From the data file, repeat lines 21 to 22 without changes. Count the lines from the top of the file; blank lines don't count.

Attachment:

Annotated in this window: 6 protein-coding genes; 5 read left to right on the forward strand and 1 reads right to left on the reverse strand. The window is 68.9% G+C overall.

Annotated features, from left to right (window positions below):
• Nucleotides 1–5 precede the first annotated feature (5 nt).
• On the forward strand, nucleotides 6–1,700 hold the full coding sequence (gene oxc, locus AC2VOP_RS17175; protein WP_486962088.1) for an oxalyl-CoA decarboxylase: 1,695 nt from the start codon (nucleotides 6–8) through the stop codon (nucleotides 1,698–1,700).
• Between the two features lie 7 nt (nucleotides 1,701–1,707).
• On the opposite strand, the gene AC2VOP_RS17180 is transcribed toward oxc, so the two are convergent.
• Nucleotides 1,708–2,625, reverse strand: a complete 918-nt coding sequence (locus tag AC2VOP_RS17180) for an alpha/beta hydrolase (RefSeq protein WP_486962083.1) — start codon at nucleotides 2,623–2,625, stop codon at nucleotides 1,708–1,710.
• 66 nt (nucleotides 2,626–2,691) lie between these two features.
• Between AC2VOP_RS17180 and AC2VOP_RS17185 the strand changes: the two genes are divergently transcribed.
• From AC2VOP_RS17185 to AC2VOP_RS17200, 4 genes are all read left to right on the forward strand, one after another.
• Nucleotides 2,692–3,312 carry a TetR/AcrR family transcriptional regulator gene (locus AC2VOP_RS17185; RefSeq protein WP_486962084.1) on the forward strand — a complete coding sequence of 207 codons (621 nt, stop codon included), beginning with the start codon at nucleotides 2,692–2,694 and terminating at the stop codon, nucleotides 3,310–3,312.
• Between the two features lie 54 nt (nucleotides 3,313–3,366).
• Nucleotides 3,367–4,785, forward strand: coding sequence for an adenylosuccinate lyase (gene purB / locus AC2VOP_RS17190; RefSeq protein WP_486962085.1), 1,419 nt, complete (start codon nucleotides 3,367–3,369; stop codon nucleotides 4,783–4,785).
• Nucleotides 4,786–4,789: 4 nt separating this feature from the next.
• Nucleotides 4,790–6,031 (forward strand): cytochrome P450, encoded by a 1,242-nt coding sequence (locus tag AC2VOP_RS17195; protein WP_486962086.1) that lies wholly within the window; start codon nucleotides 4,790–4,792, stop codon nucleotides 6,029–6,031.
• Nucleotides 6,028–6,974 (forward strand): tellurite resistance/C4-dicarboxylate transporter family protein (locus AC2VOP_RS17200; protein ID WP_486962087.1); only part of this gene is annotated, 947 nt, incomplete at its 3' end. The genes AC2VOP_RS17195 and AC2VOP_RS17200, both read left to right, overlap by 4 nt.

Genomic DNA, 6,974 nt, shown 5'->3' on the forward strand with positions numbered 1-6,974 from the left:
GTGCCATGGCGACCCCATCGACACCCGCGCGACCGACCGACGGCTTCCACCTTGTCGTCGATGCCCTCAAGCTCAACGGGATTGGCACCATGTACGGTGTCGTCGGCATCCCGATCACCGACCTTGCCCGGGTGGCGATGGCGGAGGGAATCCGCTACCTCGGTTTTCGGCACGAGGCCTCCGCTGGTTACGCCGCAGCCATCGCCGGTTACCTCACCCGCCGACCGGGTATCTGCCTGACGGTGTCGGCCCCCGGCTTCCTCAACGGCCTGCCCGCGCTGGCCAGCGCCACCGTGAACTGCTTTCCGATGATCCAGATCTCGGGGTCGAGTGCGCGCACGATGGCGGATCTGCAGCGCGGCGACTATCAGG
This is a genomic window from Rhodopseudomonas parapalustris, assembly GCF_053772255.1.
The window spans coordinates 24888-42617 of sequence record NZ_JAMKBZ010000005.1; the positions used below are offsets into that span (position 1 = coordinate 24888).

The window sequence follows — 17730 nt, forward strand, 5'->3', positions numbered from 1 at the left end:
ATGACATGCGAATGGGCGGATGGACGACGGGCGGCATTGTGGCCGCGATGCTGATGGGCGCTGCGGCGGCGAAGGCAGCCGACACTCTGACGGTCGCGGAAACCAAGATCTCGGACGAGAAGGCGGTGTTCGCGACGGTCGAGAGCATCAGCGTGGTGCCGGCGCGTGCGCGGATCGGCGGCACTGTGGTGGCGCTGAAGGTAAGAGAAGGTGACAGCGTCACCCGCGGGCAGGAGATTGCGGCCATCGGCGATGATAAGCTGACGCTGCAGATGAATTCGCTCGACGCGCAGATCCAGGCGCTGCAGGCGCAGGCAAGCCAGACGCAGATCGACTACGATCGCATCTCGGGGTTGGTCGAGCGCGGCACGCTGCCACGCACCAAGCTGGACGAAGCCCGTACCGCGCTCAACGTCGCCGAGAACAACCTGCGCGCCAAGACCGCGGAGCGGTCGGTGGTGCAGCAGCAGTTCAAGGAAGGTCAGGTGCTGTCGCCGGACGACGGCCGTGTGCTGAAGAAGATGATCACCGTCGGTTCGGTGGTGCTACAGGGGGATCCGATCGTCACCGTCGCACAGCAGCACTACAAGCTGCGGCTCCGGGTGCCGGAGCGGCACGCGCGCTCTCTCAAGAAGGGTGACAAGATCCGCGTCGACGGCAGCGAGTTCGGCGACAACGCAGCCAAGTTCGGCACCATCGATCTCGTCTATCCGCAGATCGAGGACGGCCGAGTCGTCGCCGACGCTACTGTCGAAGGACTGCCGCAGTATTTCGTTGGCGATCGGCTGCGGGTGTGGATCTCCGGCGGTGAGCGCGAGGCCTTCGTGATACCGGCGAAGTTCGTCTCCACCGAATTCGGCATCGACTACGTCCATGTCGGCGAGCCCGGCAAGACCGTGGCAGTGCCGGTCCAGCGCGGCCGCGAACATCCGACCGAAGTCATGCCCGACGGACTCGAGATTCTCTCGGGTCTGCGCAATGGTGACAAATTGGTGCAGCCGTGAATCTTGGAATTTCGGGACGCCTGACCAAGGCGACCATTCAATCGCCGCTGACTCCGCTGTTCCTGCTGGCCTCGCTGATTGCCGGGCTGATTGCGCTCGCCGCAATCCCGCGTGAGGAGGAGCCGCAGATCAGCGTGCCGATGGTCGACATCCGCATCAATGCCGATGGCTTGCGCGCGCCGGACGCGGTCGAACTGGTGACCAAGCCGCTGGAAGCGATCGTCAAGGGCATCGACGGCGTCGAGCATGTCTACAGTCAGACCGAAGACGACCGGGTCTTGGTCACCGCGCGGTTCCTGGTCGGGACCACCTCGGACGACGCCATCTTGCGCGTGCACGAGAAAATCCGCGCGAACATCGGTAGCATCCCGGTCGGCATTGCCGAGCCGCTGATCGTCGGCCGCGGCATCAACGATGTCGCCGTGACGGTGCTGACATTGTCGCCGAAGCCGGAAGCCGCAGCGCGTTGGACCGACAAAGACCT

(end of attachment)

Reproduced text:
The window sequence follows — 17730 nt, forward strand, 5'->3', positions numbered from 1 at the left end:
ATGACATGCGAATGGGCGGATGGACGACGGGCGGCATTGTGGCCGCGATGCTGATGGGCGCTGCGGCGGCGAAGGCAGCCGACACTCTGACGGTCGCGGAAACCAAGATCTCGGACGAGAAGGCGGTGTTCGCGACGGTCGAGAGCATCAGCGTGGTGCCGGCGCGTGCGCGGATCGGCGGCACTGTGGTGGCGCTGAAGGTAAGAGAAGGTGACAGCGTCACCCGCGGGCAGGAGATTGCGGCCATCGGCGATGATAAGCTGACGCTGCAGATGAATTCGCTCGACGCGCAGATCCAGGCGCTGCAGGCGCAGGCAAGCCAGACGCAGATCGACTACGATCGCATCTCGGGGTTGGTCGAGCGCGGCACGCTGCCACGCACCAAGCTGGACGAAGCCCGTACCGCGCTCAACGTCGCCGAGAACAACCTGCGCGCCAAGACCGCGGAGCGGTCGGTGGTGCAGCAGCAGTTCAAGGAAGGTCAGGTGCTGTCGCCGGACGACGGCCGTGTGCTGAAGAAGATGATCACCGTCGGTTCGGTGGTGCTACAGGGGGATCCGATCGTCACCGTCGCACAGCAGCACTACAAGCTGCGGCTCCGGGTGCCGGAGCGGCACGCGCGCTCTCTCAAGAAGGGTGACAAGATCCGCGTCGACGGCAGCGAGTTCGGCGACAACGCAGCCAAGTTCGGCACCATCGATCTCGTCTATCCGCAGATCGAGGACGGCCGAGTCGTCGCCGACGCTACTGTCGAAGGACTGCCGCAGTATTTCGTTGGCGATCGGCTGCGGGTGTGGATCTCCGGCGGTGAGCGCGAGGCCTTCGTGATACCGGCGAAGTTCGTCTCCACCGAATTCGGCATCGACTACGTCCATGTCGGCGAGCCCGGCAAGACCGTGGCAGTGCCGGTCCAGCGCGGCCGCGAACATCCGACCGAAGTCATGCCCGACGGACTCGAGATTCTCTCGGGTCTGCGCAATGGTGACAAATTGGTGCAGCCGTGAATCTTGGAATTTCGGGACGCCTGACCAAGGCGACCATTCAATCGCCGCTGACTCCGCTGTTCCTGCTGGCCTCGCTGATTGCCGGGCTGATTGCGCTCGCCGCAATCCCGCGTGAGGAGGAGCCGCAGATCAGCGTGCCGATGGTCGACATCCGCATCAATGCCGATGGCTTGCGCGCGCCGGACGCGGTCGAACTGGTGACCAAGCCGCTGGAAGCGATCGTCAAGGGCATCGACGGCGTCGAGCATGTCTACAGTCAGACCGAAGACGACCGGGTCTTGGTCACCGCGCGGTTCCTGGTCGGGACCACCTCGGACGACGCCATCTTGCGCGTGCACGAGAAAATCCGCGCGAACATCGGTAGCATCCCGGTCGGCATTGCCGAGCCGCTGATCGTCGGCCGCGGCATCAACGATGTCGCCGTGACGGTGCTGACATTGTCGCCGAAGCCGGAAGCCGCAGCGCGTTGGACCGACAAAGACCT